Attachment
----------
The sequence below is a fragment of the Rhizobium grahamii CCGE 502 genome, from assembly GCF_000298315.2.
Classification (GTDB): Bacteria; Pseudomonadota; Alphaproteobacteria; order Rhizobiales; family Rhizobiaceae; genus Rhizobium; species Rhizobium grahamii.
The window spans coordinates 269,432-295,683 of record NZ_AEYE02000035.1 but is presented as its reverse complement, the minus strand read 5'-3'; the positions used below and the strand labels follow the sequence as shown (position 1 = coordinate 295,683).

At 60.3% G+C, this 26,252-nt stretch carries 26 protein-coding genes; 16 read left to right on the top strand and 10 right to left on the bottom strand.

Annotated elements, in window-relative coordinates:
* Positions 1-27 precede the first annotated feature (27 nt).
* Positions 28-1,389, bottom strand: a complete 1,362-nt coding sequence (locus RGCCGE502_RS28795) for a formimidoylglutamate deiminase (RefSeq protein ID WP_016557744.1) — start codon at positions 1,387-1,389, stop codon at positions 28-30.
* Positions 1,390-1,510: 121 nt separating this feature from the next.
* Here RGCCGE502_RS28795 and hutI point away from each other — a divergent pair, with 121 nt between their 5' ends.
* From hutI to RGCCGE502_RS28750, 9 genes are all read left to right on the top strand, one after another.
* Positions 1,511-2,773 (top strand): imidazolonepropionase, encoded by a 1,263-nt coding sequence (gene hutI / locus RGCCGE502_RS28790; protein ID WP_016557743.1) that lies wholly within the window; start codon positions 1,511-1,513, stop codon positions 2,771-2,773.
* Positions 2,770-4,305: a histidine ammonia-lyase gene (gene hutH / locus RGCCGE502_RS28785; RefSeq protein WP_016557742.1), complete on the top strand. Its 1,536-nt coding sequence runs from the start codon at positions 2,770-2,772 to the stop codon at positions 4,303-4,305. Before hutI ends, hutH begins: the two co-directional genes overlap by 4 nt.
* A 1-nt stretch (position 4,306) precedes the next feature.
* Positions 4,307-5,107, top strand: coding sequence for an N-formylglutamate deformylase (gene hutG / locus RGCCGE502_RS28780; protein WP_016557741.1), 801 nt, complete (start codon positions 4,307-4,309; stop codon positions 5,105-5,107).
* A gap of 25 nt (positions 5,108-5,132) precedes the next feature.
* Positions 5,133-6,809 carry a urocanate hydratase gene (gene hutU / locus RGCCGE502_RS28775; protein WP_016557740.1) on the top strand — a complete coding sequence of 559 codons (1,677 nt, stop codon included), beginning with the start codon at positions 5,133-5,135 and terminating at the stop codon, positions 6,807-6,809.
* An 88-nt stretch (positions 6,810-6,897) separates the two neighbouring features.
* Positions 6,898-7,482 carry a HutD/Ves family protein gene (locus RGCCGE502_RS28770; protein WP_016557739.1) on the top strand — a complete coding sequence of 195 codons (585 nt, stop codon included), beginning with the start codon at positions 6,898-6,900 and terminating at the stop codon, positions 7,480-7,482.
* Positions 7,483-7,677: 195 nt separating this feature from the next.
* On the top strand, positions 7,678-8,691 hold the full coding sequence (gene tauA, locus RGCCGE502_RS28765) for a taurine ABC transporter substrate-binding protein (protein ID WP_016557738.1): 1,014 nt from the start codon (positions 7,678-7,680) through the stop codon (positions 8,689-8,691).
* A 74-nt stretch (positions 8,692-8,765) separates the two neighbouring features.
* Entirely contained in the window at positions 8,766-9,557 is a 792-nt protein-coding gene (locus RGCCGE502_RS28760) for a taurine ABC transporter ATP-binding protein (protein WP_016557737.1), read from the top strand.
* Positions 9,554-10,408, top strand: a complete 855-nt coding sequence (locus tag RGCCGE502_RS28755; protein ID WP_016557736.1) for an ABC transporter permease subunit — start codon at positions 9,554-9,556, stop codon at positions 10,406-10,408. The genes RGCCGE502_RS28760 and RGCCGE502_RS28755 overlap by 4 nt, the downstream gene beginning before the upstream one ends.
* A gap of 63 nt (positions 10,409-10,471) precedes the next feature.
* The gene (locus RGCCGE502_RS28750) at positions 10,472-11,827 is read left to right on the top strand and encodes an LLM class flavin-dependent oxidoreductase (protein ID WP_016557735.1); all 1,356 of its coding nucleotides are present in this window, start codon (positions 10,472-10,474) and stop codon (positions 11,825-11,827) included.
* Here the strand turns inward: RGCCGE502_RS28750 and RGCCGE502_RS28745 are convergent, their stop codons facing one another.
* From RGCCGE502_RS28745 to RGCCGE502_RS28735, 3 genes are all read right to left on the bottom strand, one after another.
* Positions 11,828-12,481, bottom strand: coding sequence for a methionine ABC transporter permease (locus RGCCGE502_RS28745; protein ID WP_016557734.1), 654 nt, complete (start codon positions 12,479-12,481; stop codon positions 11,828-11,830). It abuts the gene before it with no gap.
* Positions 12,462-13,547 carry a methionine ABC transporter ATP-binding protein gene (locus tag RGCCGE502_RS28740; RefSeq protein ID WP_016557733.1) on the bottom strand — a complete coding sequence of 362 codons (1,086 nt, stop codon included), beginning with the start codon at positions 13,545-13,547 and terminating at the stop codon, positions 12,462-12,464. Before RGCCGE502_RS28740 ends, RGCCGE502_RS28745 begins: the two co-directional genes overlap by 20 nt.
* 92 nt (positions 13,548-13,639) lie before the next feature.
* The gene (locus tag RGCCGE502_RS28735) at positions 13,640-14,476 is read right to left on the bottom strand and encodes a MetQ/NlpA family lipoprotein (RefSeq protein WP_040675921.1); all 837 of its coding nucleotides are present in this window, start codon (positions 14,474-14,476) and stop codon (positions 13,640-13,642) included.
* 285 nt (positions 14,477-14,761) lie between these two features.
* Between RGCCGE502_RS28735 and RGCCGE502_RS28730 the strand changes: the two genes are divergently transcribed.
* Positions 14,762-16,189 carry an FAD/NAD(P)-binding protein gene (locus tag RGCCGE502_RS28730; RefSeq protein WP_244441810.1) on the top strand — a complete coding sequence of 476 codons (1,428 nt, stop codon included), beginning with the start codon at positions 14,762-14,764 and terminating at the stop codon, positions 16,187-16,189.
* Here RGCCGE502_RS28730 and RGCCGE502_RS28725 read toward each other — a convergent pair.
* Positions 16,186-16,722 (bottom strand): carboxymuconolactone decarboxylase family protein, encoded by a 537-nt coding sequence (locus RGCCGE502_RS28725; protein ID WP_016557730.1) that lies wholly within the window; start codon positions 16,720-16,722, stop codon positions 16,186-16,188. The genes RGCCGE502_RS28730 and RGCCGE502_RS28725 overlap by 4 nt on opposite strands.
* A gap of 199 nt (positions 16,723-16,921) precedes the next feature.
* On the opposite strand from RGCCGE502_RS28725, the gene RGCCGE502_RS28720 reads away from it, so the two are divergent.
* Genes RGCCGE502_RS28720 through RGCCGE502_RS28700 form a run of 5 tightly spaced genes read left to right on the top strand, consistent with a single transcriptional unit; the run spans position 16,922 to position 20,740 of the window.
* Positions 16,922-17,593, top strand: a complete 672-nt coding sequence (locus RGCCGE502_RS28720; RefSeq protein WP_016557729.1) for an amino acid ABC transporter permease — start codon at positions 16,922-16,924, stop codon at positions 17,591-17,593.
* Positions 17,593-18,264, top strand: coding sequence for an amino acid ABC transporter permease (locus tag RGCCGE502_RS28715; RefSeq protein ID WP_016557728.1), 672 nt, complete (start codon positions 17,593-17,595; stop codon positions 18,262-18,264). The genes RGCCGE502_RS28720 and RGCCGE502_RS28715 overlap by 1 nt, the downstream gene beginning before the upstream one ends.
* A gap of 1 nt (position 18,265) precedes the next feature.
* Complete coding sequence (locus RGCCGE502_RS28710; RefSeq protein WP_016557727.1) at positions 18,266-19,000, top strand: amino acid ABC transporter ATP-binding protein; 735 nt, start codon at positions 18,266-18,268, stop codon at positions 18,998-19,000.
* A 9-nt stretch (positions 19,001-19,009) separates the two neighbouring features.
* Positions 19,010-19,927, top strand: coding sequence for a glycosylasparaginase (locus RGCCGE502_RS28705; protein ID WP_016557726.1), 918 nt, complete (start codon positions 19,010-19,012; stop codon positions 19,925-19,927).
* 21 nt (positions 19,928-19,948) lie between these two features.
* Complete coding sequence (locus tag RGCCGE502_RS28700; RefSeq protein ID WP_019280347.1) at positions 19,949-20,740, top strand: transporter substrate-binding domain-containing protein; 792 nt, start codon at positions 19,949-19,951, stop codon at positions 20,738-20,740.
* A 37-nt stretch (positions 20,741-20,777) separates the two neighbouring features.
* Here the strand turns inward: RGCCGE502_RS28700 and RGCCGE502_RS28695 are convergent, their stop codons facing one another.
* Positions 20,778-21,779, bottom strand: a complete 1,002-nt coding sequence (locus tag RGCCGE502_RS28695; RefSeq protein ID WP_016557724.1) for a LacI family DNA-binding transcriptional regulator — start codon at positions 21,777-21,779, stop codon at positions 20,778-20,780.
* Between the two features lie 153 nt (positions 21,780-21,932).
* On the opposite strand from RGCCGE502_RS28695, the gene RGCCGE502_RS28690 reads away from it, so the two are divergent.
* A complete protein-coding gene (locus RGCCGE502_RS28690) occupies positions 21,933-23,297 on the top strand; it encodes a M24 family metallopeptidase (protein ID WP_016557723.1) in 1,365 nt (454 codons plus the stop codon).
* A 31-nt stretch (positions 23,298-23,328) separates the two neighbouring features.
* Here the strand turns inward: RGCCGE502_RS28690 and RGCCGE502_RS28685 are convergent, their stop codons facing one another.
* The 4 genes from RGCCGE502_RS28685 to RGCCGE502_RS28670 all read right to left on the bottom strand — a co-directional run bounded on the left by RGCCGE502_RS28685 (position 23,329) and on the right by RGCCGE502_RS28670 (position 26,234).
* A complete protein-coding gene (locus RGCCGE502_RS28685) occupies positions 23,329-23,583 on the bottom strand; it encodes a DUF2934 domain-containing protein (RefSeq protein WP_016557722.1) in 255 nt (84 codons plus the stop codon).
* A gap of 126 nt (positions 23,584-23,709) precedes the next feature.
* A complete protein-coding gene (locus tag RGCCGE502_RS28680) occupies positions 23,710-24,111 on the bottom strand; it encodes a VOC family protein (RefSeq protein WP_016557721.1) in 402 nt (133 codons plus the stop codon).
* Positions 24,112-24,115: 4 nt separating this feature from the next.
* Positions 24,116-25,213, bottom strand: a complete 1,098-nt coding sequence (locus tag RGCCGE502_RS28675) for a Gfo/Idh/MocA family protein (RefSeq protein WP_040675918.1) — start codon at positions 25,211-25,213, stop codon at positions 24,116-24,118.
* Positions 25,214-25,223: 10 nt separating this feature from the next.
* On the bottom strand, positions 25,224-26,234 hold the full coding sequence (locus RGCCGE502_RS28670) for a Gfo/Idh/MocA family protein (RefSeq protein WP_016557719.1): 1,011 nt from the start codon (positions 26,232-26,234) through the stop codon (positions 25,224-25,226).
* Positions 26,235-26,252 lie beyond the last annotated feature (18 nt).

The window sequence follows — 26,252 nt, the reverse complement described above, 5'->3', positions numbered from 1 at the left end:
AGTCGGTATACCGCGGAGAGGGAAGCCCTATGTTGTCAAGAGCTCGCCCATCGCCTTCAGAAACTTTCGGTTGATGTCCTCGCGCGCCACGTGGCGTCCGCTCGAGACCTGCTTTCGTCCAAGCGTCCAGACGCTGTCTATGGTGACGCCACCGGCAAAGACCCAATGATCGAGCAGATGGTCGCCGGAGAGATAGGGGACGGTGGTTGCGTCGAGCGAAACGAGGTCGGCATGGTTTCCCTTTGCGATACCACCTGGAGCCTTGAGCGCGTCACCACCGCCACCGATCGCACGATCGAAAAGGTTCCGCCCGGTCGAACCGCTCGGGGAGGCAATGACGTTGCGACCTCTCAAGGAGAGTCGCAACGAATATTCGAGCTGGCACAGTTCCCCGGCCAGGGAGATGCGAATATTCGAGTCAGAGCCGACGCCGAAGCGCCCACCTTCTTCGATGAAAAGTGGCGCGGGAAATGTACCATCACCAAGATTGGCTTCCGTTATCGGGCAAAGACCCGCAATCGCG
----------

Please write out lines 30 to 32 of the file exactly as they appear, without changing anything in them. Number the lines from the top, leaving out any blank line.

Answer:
* 92 nt (positions 13,548-13,639) lie before the next feature.
* The gene (locus tag RGCCGE502_RS28735) at positions 13,640-14,476 is read right to left on the bottom strand and encodes a MetQ/NlpA family lipoprotein (RefSeq protein WP_040675921.1); all 837 of its coding nucleotides are present in this window, start codon (positions 14,474-14,476) and stop codon (positions 13,640-13,642) included.
* 285 nt (positions 14,477-14,761) lie between these two features.